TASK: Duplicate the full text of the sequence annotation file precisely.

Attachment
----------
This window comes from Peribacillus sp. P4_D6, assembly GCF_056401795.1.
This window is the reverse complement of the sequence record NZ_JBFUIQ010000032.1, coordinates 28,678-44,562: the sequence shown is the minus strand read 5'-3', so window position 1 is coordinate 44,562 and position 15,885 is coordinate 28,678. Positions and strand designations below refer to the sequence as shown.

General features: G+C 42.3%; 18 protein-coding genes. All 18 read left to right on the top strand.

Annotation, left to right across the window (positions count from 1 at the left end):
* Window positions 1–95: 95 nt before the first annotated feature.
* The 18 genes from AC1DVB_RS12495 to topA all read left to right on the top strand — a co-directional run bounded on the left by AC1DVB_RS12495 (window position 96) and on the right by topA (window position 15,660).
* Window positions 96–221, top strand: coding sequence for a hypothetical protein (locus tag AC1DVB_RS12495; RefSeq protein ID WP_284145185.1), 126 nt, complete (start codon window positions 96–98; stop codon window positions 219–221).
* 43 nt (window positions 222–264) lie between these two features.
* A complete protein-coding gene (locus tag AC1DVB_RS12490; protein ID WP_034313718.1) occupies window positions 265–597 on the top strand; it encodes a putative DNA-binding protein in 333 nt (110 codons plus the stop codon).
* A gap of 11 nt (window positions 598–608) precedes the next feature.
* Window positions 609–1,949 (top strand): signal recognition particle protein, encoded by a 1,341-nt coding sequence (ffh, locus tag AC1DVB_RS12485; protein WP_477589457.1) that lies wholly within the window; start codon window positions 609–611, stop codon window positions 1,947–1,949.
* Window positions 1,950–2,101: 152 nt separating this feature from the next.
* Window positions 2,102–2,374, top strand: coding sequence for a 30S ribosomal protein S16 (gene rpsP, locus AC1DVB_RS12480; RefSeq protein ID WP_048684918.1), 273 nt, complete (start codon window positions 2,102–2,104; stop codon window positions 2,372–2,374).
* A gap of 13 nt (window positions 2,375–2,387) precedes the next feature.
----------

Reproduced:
This window comes from Peribacillus sp. P4_D6, assembly GCF_056401795.1.
This window is the reverse complement of the sequence record NZ_JBFUIQ010000032.1, coordinates 28,678-44,562: the sequence shown is the minus strand read 5'-3', so window position 1 is coordinate 44,562 and position 15,885 is coordinate 28,678. Positions and strand designations below refer to the sequence as shown.

General features: G+C 42.3%; 18 protein-coding genes. All 18 read left to right on the top strand.

Annotation, left to right across the window (positions count from 1 at the left end):
* Window positions 1–95: 95 nt before the first annotated feature.
* The 18 genes from AC1DVB_RS12495 to topA all read left to right on the top strand — a co-directional run bounded on the left by AC1DVB_RS12495 (window position 96) and on the right by topA (window position 15,660).
* Window positions 96–221, top strand: coding sequence for a hypothetical protein (locus tag AC1DVB_RS12495; RefSeq protein ID WP_284145185.1), 126 nt, complete (start codon window positions 96–98; stop codon window positions 219–221).
* 43 nt (window positions 222–264) lie between these two features.
* A complete protein-coding gene (locus tag AC1DVB_RS12490; protein ID WP_034313718.1) occupies window positions 265–597 on the top strand; it encodes a putative DNA-binding protein in 333 nt (110 codons plus the stop codon).
* A gap of 11 nt (window positions 598–608) precedes the next feature.
* Window positions 609–1,949 (top strand): signal recognition particle protein, encoded by a 1,341-nt coding sequence (ffh, locus tag AC1DVB_RS12485; protein WP_477589457.1) that lies wholly within the window; start codon window positions 609–611, stop codon window positions 1,947–1,949.
* Window positions 1,950–2,101: 152 nt separating this feature from the next.
* Window positions 2,102–2,374, top strand: coding sequence for a 30S ribosomal protein S16 (gene rpsP, locus AC1DVB_RS12480; RefSeq protein ID WP_048684918.1), 273 nt, complete (start codon window positions 2,102–2,104; stop codon window positions 2,372–2,374).
* A gap of 13 nt (window positions 2,375–2,387) precedes the next feature.